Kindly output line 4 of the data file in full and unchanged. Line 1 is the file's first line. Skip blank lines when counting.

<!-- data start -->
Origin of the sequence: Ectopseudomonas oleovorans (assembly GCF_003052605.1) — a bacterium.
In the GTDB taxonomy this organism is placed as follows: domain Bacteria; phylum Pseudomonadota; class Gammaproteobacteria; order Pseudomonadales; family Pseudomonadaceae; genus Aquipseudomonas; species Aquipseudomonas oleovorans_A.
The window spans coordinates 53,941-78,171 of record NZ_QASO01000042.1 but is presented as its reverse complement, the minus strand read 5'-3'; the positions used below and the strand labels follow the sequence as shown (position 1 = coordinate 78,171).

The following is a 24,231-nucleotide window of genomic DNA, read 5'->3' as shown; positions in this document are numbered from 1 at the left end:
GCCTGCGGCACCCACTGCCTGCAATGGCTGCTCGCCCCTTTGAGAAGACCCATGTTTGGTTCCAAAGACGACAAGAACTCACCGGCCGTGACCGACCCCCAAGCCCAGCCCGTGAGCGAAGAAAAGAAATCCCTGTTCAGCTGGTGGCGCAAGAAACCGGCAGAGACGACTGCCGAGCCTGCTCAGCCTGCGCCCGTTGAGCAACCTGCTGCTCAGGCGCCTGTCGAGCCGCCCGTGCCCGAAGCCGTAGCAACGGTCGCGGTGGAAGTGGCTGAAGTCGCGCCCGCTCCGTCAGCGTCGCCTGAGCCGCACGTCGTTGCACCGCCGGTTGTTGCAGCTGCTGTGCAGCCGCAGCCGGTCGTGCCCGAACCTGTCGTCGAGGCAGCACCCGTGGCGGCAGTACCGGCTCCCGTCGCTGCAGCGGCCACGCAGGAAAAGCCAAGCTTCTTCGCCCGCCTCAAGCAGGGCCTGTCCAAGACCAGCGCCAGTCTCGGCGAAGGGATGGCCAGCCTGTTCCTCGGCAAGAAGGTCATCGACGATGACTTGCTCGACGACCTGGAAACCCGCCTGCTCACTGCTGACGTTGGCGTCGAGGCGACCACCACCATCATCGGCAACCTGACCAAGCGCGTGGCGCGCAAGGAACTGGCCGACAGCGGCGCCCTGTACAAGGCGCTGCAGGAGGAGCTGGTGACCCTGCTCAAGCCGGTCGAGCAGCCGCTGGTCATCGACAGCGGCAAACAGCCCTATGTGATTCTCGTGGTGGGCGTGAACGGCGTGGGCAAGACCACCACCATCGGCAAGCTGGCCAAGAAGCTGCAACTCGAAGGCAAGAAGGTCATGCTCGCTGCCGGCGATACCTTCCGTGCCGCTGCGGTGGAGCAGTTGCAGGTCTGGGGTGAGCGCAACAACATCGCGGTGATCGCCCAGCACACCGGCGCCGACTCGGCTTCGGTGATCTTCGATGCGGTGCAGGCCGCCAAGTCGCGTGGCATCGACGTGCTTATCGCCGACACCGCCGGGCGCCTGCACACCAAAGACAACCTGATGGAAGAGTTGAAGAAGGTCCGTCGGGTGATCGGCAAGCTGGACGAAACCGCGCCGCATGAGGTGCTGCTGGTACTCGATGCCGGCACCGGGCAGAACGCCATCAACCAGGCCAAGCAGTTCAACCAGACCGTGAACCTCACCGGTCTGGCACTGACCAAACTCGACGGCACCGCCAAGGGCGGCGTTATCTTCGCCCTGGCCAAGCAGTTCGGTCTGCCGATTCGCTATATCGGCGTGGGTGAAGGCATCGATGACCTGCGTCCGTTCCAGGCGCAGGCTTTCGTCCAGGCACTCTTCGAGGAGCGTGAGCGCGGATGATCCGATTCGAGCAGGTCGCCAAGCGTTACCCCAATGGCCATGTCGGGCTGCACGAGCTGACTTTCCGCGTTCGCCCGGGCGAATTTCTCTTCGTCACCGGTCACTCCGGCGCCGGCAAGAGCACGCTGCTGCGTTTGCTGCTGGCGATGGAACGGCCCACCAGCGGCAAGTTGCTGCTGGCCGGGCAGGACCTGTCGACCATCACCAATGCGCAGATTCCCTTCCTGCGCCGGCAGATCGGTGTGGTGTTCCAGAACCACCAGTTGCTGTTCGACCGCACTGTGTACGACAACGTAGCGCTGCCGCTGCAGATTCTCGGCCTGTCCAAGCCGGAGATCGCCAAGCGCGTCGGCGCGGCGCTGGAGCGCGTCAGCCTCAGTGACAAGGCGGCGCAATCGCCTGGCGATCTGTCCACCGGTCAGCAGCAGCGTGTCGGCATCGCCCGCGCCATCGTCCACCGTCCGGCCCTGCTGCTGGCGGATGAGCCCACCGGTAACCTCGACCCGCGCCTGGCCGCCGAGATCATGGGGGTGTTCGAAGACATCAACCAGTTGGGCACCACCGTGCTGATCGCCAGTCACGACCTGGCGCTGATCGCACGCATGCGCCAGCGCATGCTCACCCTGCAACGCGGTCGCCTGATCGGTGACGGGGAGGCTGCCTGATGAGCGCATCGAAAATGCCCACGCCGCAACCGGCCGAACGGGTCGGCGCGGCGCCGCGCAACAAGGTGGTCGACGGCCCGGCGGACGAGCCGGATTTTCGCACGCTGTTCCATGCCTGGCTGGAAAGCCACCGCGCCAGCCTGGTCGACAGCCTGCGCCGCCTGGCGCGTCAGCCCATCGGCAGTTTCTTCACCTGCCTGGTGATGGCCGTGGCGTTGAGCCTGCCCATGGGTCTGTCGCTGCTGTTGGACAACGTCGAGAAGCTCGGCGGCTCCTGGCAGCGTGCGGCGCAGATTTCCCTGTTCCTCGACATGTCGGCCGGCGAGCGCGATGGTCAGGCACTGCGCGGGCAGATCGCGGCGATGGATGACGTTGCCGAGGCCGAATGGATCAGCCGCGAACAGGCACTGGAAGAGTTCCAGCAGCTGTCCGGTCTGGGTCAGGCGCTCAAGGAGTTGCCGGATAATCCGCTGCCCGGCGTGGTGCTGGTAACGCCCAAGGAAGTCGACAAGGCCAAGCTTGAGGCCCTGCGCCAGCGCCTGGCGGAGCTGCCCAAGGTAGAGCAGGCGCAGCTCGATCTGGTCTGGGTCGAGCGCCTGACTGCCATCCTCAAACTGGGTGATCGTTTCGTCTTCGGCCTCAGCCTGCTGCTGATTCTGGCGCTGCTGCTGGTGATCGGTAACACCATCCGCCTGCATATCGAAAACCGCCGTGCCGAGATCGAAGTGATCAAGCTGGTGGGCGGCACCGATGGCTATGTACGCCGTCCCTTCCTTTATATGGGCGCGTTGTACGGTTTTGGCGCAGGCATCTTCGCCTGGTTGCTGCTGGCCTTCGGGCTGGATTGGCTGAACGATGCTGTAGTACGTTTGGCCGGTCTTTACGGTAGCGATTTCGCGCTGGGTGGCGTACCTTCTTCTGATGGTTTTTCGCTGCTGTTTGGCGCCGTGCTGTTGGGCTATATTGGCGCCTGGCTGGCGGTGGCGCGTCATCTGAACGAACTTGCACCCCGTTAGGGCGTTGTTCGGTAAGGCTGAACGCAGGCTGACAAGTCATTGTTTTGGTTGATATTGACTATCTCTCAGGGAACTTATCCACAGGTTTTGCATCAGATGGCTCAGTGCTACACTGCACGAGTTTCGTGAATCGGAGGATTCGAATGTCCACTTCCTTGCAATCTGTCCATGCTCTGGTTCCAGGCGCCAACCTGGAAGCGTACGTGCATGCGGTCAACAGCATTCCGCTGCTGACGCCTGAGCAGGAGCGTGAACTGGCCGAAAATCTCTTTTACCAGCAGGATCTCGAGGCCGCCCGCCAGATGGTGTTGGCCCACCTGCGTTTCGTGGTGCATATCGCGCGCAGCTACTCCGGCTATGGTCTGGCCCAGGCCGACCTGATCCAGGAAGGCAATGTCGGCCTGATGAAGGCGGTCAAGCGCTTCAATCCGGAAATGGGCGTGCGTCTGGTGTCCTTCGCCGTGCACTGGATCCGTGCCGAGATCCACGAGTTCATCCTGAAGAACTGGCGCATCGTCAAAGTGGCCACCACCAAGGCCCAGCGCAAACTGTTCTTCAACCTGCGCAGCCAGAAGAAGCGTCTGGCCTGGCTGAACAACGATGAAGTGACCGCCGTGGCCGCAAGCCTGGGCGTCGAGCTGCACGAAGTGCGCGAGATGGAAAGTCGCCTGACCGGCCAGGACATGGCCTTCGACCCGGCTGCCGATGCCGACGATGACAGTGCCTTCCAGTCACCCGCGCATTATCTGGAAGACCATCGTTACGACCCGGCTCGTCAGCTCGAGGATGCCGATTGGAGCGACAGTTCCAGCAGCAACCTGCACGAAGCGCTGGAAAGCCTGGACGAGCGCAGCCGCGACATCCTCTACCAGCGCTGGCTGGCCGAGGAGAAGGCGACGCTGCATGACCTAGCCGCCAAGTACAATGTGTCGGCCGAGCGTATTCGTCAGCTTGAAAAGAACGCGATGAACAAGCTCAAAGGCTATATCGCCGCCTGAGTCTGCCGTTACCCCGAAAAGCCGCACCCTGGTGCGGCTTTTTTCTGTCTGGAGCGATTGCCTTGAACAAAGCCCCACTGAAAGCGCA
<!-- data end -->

The following is a 24,231-nucleotide window of genomic DNA, read 5'->3' as shown; positions in this document are numbered from 1 at the left end: